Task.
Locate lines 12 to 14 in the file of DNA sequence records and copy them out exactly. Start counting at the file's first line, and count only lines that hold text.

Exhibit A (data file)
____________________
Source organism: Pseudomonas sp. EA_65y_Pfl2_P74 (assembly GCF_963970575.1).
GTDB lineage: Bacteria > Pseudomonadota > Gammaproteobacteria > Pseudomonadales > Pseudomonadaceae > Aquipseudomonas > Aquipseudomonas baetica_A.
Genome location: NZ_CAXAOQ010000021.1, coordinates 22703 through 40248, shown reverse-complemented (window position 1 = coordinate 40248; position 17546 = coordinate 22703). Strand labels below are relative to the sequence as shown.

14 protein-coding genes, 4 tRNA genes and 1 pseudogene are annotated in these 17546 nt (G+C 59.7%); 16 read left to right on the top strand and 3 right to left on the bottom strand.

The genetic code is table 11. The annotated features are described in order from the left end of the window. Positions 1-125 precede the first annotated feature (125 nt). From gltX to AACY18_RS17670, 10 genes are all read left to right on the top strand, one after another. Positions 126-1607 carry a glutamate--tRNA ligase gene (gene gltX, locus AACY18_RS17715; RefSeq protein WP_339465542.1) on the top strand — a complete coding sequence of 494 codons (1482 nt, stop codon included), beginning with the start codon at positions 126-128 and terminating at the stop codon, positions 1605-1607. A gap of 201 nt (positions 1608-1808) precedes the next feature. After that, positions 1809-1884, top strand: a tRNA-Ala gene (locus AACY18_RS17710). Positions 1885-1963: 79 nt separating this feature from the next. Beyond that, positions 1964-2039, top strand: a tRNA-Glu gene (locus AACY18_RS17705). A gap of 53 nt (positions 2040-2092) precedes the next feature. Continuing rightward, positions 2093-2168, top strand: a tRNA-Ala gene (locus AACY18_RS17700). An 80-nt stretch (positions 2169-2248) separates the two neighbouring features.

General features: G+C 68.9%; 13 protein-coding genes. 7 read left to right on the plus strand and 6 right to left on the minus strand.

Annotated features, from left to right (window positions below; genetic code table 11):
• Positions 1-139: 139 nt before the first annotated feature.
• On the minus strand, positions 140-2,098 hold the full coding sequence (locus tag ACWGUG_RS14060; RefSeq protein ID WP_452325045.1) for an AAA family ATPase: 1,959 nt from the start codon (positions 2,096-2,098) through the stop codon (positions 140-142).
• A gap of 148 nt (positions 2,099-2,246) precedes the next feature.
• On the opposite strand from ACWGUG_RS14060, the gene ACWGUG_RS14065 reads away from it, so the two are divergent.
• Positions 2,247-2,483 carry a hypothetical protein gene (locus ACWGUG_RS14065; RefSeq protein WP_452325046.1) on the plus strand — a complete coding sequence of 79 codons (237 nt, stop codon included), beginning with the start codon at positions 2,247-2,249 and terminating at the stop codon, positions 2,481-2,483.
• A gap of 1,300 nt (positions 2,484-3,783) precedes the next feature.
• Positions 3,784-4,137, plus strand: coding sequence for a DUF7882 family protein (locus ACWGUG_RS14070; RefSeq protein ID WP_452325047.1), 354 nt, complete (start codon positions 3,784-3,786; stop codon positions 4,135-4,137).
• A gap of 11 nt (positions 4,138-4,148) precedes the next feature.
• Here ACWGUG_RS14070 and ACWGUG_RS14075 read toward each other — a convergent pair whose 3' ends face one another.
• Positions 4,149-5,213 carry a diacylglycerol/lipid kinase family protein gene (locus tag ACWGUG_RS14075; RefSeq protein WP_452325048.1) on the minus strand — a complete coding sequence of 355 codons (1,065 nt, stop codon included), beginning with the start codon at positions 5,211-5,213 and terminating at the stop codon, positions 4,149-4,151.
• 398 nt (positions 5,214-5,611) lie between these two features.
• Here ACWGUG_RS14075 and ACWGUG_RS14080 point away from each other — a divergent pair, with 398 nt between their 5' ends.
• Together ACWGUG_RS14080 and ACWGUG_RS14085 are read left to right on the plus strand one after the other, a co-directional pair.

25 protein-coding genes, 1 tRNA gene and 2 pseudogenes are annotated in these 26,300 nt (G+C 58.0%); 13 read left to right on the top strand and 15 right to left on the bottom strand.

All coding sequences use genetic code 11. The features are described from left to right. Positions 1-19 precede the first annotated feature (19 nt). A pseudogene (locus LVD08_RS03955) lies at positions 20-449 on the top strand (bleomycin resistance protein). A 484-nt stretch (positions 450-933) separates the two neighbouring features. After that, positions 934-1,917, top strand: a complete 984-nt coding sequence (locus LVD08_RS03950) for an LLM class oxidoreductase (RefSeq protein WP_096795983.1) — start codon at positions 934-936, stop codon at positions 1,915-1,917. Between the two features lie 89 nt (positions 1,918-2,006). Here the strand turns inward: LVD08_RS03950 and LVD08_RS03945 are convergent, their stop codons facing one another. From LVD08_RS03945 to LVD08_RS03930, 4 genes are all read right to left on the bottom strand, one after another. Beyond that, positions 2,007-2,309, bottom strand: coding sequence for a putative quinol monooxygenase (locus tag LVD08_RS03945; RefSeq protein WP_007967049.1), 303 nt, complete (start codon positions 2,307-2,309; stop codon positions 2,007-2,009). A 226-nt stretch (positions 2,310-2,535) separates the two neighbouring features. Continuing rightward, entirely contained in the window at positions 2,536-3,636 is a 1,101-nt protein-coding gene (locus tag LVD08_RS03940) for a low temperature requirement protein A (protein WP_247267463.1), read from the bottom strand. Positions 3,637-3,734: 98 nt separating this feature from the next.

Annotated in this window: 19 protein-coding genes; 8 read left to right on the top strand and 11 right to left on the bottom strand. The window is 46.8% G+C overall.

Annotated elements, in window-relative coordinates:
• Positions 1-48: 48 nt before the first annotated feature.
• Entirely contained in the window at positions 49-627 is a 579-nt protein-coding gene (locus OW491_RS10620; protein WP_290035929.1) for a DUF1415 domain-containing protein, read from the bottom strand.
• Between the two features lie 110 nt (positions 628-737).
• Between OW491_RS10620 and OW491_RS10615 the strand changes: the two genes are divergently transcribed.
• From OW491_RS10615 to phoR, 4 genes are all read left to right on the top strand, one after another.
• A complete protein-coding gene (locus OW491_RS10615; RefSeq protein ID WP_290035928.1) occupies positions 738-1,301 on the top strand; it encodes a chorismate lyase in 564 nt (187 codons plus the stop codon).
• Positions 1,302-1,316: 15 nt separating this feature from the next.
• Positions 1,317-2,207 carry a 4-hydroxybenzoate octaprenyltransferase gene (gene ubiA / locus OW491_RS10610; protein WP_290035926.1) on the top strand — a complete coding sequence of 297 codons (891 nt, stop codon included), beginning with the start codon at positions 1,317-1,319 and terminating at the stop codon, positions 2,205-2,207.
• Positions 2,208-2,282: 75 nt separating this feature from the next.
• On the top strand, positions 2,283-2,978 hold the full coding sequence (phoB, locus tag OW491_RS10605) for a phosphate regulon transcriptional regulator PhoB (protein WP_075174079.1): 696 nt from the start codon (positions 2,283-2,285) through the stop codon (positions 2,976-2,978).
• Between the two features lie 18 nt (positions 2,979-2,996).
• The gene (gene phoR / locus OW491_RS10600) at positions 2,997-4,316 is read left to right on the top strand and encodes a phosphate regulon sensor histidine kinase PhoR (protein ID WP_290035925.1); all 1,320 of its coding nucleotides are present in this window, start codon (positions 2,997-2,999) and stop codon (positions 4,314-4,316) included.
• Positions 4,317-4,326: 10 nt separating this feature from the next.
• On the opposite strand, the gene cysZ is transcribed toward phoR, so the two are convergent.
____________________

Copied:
• Positions 2,247-2,483 carry a hypothetical protein gene (locus ACWGUG_RS14065; RefSeq protein WP_452325046.1) on the plus strand — a complete coding sequence of 79 codons (237 nt, stop codon included), beginning with the start codon at positions 2,247-2,249 and terminating at the stop codon, positions 2,481-2,483.
• A gap of 1,300 nt (positions 2,484-3,783) precedes the next feature.
• Positions 3,784-4,137, plus strand: coding sequence for a DUF7882 family protein (locus ACWGUG_RS14070; RefSeq protein ID WP_452325047.1), 354 nt, complete (start codon positions 3,784-3,786; stop codon positions 4,135-4,137).